And so we historically have relied on our specialist physician partners like in the case of cryoablation and AFib, it’s been electrophysiologists, who kind of “build up” our referral pathways in our markets. Now I think given the changes in technology, the miniaturization, which leads to less invasiveness, the connectivity of our devices, the better efficacy, we’re moving up in the line — in the food chain here closer to first line, like I mentioned in AFib.

And some of our businesses are already there and more of a consumer business like diabetes, and our pelvic health or [Phonetic] overactive bladder. So you’re going to see us more engaging consumers and directly and we’re — and the reason we’re bullish on this is, one, like I said, the therapies have changed, less invasive, more efficacious, in some cases, just a better solution clinically proven than the — than pharma, which is the typical first line indication.

The other thing that we’re seeing getting to your question is like I said, here is not a [Phonetic] proof point on consumers more engaging like on our RDN trial. We did — that — this trial filled up really quickly, enrolled really quickly. All [Technical Issues].

Unidentified Participant — — Analyst

[Technical Issues] just wondering how long that some of these pressures you think will last. I mean is this something that’s going to go deep into calendar ’22 that you’re going to continue to encounter in that segment? And then what can really kind of what can you do to help persuade some of these issues on the staffing side? Thank you.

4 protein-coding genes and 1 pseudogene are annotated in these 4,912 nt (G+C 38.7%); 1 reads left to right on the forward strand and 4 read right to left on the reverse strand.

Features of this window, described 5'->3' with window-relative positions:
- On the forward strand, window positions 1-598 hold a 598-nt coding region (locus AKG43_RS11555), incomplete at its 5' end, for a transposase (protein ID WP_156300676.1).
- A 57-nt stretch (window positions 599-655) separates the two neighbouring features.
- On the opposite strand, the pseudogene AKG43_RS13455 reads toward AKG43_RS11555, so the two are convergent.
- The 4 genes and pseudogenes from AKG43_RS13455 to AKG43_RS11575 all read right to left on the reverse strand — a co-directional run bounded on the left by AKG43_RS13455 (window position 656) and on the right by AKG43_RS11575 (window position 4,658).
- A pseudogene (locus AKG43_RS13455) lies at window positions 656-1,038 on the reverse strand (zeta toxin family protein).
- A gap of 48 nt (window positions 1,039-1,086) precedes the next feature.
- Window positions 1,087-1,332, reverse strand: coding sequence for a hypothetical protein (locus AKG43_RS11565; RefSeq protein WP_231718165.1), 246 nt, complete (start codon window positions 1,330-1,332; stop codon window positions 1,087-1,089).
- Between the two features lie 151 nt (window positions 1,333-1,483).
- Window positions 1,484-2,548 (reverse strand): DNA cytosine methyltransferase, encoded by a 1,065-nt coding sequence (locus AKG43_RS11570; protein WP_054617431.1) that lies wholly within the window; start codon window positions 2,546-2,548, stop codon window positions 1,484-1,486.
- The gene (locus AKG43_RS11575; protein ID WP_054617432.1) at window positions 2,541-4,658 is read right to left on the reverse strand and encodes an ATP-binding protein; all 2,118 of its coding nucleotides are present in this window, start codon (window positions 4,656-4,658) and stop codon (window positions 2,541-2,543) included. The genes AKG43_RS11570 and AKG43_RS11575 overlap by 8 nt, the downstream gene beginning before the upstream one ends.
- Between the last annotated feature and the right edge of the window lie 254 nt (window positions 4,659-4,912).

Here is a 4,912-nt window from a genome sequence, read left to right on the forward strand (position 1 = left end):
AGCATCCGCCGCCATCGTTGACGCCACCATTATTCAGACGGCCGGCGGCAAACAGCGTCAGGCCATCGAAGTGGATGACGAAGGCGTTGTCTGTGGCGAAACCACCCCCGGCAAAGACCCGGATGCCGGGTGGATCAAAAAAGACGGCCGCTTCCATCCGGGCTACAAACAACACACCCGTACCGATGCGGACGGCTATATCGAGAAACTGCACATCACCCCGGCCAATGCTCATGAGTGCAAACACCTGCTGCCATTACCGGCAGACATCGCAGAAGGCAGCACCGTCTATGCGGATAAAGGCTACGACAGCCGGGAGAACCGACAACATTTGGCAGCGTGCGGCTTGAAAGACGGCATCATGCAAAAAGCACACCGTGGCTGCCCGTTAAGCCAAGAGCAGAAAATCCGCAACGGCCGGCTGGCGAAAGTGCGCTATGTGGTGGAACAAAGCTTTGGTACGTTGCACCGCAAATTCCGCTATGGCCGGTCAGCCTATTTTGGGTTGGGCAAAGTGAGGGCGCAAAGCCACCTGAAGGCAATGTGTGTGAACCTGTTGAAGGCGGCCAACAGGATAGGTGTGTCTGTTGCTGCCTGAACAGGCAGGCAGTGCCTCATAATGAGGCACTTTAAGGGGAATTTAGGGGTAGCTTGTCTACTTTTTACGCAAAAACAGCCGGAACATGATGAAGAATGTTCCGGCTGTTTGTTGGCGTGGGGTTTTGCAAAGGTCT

Geoffrey S. Martha — Chairman and Chief Executive Officer

Well, look, it’s — like I said, it’s harder to predict, Matt, the timing. But like I was just with a — one of our bigger customers in the South of the United States like a week and a half ago, and they had a couple of — and it was a cardiologist that had a couple of TAVR cases canceled that day. And there is a huge sense of urgency because of the nursing shortage. So they have a huge sense of urgency in correcting that issue.

And like I said, they are prioritizing moving nurses — or first of all, they are getting more aggressive with their staffing strategies to attract and retain staff. They are reallocating resources around the hospital — the health system if you will to get more nurses into these critical care areas. They are pushing certain cases out to ASCs. We’re seeing growth in surgical centers where they need less staff to do these cases. So, we’re seeing them aggressive — aggressively make these I’ll call it reallocations of resources and we’re helping them as much as we can in these areas. So I — look, these — like you said, you can’t defer these cases.

First of all, I don’t know how. I don’t like — I’ve never liked the term elective. I think it’s more deferrable and you can only defer some of these cases so long as you pointed out. And so people are innovating, hospital systems are innovating here, and I just don’t — it’s really hard to predict. I mean like I said last quarter, we underestimated the impact of the nursing shortage. Like you said, we’re seeing improvement, but — and we’ve taken a conservative guide in our fiscal Q3 in particular, but it’s really difficult for us to provide much more specifics than that.

Karen Parkhill — Executive Vice President and Chief Financial Officer

Matt, I might add, I know you’re all trying to figure out how long this will last. And if you just look at — if we just look at the recent trends in November, we saw some good upticks last month particularly in cardio. Now we don’t know if that’s because it’s pre-holiday, pre-Thanksgiving, but we are seeing some good encouraging trends.

Ryan Weispfenning — Vice President and Head – Investor Relations

Thank you, Matt. Take the next question, Wynne.

Operator

Next question comes from Chris Pasquale at Guggenheim. Go ahead, Chris.

Christopher Pasquale — Guggenheim — Analyst